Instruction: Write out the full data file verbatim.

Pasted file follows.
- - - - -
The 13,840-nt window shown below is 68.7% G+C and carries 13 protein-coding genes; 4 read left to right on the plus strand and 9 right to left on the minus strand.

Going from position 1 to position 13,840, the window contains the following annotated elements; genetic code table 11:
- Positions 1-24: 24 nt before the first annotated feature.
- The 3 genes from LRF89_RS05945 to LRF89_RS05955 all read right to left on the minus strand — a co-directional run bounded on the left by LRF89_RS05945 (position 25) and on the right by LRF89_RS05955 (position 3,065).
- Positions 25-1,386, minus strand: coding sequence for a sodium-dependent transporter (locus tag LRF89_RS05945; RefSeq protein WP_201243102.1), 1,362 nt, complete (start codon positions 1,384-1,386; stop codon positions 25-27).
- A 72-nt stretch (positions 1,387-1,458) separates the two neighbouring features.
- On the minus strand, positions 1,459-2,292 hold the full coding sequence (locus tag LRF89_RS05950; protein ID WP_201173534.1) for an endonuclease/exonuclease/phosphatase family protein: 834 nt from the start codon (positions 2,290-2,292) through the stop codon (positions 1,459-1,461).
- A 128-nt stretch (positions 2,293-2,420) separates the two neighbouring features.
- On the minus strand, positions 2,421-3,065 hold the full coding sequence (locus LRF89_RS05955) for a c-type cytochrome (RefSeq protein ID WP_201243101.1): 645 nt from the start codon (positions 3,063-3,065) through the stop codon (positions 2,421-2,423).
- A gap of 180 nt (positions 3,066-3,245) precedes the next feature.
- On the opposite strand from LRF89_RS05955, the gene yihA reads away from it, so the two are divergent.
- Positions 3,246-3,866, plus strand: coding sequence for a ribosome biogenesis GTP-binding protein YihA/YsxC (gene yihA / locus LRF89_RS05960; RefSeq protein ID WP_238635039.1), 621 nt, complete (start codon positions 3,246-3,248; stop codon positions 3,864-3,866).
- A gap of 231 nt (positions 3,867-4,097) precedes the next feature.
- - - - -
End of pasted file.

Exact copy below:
The 13,840-nt window shown below is 68.7% G+C and carries 13 protein-coding genes; 4 read left to right on the plus strand and 9 right to left on the minus strand.

Going from position 1 to position 13,840, the window contains the following annotated elements; genetic code table 11:
- Positions 1-24: 24 nt before the first annotated feature.
- The 3 genes from LRF89_RS05945 to LRF89_RS05955 all read right to left on the minus strand — a co-directional run bounded on the left by LRF89_RS05945 (position 25) and on the right by LRF89_RS05955 (position 3,065).
- Positions 25-1,386, minus strand: coding sequence for a sodium-dependent transporter (locus tag LRF89_RS05945; RefSeq protein WP_201243102.1), 1,362 nt, complete (start codon positions 1,384-1,386; stop codon positions 25-27).
- A 72-nt stretch (positions 1,387-1,458) separates the two neighbouring features.
- On the minus strand, positions 1,459-2,292 hold the full coding sequence (locus tag LRF89_RS05950; protein ID WP_201173534.1) for an endonuclease/exonuclease/phosphatase family protein: 834 nt from the start codon (positions 2,290-2,292) through the stop codon (positions 1,459-1,461).
- A 128-nt stretch (positions 2,293-2,420) separates the two neighbouring features.
- On the minus strand, positions 2,421-3,065 hold the full coding sequence (locus LRF89_RS05955) for a c-type cytochrome (RefSeq protein ID WP_201243101.1): 645 nt from the start codon (positions 3,063-3,065) through the stop codon (positions 2,421-2,423).
- A gap of 180 nt (positions 3,066-3,245) precedes the next feature.
- On the opposite strand from LRF89_RS05955, the gene yihA reads away from it, so the two are divergent.
- Positions 3,246-3,866, plus strand: coding sequence for a ribosome biogenesis GTP-binding protein YihA/YsxC (gene yihA / locus LRF89_RS05960; RefSeq protein ID WP_238635039.1), 621 nt, complete (start codon positions 3,246-3,248; stop codon positions 3,864-3,866).
- A gap of 231 nt (positions 3,867-4,097) precedes the next feature.